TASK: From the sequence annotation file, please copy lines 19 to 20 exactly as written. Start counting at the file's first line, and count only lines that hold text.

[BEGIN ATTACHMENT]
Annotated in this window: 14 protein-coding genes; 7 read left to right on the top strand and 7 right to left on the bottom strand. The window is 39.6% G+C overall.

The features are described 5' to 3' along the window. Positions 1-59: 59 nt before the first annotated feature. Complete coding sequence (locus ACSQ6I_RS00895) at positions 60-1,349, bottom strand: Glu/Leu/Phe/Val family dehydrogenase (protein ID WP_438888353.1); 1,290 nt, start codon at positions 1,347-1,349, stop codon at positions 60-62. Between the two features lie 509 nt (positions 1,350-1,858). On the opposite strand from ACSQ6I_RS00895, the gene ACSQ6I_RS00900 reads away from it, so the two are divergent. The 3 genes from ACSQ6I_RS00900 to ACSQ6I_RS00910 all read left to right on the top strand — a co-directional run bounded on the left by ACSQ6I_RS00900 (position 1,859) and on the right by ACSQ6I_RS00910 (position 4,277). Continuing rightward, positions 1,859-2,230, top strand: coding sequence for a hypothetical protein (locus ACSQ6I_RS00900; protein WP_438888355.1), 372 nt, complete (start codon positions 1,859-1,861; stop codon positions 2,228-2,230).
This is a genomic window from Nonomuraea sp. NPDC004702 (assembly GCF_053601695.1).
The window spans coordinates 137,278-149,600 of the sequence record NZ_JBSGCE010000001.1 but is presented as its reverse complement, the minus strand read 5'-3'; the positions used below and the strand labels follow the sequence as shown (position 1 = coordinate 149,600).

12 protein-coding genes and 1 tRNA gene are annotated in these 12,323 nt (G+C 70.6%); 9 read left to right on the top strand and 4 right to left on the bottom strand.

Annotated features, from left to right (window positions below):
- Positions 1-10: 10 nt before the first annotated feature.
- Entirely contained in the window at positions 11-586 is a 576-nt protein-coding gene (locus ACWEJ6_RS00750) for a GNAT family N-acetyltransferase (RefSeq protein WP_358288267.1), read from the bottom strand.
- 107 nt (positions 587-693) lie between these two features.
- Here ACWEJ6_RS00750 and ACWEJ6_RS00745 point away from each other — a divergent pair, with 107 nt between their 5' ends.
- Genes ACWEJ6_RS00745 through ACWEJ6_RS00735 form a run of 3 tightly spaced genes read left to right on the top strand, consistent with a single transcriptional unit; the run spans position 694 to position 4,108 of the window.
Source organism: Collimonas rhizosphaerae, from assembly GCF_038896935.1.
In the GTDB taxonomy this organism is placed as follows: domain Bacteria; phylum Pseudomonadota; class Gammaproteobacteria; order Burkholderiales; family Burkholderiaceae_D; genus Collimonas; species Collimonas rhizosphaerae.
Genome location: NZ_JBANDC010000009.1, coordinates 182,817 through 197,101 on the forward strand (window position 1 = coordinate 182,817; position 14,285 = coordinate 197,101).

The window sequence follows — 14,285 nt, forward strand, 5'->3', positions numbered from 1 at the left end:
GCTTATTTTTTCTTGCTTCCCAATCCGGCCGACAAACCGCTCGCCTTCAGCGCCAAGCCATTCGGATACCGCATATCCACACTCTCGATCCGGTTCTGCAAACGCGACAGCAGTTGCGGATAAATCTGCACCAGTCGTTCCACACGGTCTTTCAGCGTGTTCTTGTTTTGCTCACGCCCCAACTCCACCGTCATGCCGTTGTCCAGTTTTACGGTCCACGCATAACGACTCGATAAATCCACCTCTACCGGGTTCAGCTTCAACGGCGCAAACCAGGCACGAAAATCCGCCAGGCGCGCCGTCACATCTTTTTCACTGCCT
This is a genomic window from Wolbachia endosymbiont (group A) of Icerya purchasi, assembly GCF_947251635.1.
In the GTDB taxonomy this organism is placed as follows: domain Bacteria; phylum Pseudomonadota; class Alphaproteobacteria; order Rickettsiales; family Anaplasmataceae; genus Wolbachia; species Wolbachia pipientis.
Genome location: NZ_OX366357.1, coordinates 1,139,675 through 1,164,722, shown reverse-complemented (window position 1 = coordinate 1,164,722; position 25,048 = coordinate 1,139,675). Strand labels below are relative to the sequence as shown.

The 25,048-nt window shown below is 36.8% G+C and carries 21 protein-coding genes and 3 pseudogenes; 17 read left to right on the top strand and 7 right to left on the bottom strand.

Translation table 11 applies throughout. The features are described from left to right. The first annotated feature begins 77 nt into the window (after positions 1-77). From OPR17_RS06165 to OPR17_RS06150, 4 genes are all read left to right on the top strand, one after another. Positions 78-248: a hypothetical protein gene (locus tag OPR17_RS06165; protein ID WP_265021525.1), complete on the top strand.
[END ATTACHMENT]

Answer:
Genome location: NZ_OX366357.1, coordinates 1,139,675 through 1,164,722, shown reverse-complemented (window position 1 = coordinate 1,164,722; position 25,048 = coordinate 1,139,675). Strand labels below are relative to the sequence as shown.

The 25,048-nt window shown below is 36.8% G+C and carries 21 protein-coding genes and 3 pseudogenes; 17 read left to right on the top strand and 7 right to left on the bottom strand.